Question:

Which of the following are correct in regards to SFTP?
1. SFTP may be associated with paraneoplastic phenomena.
2. CT should demonstrate an irregular, pleural based mass with invasion into the surrounding soft tissues and bone.
3. Malignant potential of SFTP always correlates with histologic findings.
4. Microscopically, SFTP demonstrates a "patternless" architecture with rare mitotic figures.
5. Immunohistochemistry plays an important role in the diagnosis of SFTP, and should correlate with positive CD34 staining.





Answer:

The correct answers for the question "Which of the following are correct in regards to SFTP?" are:

1. SFTP may be associated with paraneoplastic phenomena.

4. Microscopically, SFTP demonstrates a "patternless" architecture with rare mitotic figures.

5. Immunohistochemistry plays an important role in the diagnosis of SFTP, and should correlate with positive CD34 staining.



Explanation

a. SFTP may be associated with paraneoplastic phenomena. (Digital clubbing and hypertrophic pulmonary osteoarthropathy (collectively referred to as Pierre-Marie-Bamberg syndrome) and refractory hypoglycemia (Doege-Potter syndrome) have been reported to occur in ten to twenty percent and five percent of patients, respectively [5,6].)

b. CT should demonstrate an irregular, pleural based mass with invasion into the surrounding soft tissues and bone. (Computed tomography (CT) usually demonstrates a smoothly marginated, pleural based soft tissue mass with either uniform soft tissue attenuation or inhomogeneous enhancement secondary to myxoid degeneration, hemorrhage or necrosis.)

c. Malignant potential of SFTP always correlates with histologic findings. (Unfortunately, malignant potential may not always correlate with histologic findings, and some cases of SFTP may progress to the malignant type of disease [11].)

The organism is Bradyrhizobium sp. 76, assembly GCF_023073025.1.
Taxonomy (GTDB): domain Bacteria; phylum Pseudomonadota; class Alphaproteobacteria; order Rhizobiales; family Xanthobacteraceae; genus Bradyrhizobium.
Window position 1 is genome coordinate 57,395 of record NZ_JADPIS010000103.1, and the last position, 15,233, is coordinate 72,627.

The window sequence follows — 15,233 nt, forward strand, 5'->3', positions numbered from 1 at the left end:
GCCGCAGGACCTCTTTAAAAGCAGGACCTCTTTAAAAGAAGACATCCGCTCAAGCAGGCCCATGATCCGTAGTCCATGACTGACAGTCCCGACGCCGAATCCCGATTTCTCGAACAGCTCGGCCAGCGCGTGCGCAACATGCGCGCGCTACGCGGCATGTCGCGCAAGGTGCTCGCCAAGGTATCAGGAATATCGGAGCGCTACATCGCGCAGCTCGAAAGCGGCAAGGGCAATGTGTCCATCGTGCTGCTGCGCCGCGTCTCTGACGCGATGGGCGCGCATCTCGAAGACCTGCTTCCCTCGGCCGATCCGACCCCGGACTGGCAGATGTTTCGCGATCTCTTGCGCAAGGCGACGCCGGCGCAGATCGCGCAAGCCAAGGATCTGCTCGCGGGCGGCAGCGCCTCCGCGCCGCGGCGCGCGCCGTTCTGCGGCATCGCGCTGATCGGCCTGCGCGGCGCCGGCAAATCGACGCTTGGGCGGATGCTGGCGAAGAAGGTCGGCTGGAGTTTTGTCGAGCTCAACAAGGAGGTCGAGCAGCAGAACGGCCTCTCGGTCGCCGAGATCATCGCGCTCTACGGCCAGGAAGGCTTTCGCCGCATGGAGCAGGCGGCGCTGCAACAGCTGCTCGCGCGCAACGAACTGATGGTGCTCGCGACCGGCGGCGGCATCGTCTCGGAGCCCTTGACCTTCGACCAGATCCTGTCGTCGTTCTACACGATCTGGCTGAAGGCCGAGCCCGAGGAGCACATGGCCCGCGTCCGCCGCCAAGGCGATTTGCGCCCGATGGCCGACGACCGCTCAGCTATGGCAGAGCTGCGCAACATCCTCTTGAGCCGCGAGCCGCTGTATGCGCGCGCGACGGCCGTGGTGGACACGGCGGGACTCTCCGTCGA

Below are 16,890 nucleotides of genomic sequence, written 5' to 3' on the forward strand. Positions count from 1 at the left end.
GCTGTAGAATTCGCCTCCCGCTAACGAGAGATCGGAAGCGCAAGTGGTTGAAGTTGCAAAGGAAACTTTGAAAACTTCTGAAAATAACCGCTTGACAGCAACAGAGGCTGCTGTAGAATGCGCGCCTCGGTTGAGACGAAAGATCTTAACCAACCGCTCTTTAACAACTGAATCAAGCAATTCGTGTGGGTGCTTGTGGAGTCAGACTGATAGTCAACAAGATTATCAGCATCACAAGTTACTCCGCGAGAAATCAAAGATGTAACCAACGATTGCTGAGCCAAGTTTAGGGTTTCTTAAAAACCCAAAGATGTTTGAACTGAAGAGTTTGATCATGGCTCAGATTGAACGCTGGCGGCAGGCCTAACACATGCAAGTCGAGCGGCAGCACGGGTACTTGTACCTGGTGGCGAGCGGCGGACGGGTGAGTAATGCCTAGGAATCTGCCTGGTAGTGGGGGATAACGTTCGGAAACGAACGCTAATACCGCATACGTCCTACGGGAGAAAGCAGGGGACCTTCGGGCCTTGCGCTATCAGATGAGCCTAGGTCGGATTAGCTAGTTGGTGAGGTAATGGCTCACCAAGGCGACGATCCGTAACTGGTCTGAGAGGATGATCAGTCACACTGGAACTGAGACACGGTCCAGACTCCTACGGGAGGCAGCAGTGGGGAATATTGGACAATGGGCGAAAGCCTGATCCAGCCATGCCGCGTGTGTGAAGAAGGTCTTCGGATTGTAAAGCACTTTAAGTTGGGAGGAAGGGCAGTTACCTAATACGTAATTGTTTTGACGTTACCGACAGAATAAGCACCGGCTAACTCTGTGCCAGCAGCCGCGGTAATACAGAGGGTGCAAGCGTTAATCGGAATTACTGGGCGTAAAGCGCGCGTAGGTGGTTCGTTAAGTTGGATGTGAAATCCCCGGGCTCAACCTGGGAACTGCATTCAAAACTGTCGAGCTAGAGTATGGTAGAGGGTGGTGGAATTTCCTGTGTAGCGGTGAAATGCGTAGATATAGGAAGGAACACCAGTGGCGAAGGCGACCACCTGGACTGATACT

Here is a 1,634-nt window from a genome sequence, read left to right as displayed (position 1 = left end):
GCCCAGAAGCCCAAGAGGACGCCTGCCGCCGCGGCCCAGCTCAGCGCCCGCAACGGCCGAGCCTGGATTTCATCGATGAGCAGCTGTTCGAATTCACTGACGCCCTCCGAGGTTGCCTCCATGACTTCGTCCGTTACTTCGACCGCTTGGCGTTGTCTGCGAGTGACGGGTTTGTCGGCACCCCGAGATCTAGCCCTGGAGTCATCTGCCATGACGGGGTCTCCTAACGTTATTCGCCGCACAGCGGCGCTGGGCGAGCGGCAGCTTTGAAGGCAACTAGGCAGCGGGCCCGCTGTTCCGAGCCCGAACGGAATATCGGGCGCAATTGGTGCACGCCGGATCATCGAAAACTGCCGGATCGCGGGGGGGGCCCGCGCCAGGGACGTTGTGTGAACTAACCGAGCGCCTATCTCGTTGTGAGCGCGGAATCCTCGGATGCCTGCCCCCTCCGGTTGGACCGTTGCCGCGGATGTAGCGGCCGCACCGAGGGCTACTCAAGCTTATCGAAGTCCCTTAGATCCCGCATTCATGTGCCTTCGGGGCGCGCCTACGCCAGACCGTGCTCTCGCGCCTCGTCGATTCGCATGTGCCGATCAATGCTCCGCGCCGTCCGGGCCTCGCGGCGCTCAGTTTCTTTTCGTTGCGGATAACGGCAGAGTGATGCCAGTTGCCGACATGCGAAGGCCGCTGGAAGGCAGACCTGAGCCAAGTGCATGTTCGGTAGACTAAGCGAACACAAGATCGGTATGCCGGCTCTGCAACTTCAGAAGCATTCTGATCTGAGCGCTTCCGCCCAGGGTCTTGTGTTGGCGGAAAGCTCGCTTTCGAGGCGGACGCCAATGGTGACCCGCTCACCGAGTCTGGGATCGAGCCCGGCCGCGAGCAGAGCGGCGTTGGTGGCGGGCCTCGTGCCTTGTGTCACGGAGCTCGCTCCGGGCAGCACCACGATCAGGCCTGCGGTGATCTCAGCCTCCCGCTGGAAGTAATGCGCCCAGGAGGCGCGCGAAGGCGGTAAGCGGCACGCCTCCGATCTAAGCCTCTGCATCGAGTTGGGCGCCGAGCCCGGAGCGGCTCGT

d. Microscopically, SFTP demonstrates a "patternless" architecture with rare mitotic figures. (Microscopically, SFTP demonstrates a "patternless" architecture consisting of alternating hypocellular and hypercellular areas separated by bands of hyalinized collagen and vessels resembling those of hemangiopericytoma.)

e. Immunohistochemistry plays an important role in the diagnosis of SFTP, and should correlate with positive CD34 staining. (Immunohistochemistry is essential in differentiating SFTP from mesotheliomas and other etiologies… Furthermore, in contrast to mesotheliomas and other sarcomatous lesions, confirmation of SFTP should be gained from specific immunohistochemical stains, including CD34 (90-95%) and CD99 (70%) positivity, regardless of benign or malignant nature.)



From the manuscript:
Solitary fibrous tumor of pleura: a case report and review of clinical, radiographic and histologic findings
Radiology Case. 2009 May; 3(5):16-20


This article belongs to the Chest section.




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From the manuscript

Solitary fibrous tumor of pleura: a case report and review of clinical, radiographic and histologic findings

Free full text article: Solitary fibrous tumor of pleura: a case report and review of clinical, radiographic and histologic findings

Abstract
We present a case of solitary fibrous tumor of pleura (SFTP) in a 63-year-old male. Clinical manifestations of this entity, including paraneoplastic syndromes, are discussed, albeit absent in our presented case. Furthermore radiographic findings and pathologic correlations are provided. SFTP remains a rare neoplasm for which radiographic features are suggestive yet nonspecific, and immunohistochemistry remains as the diagnostic method of choice.






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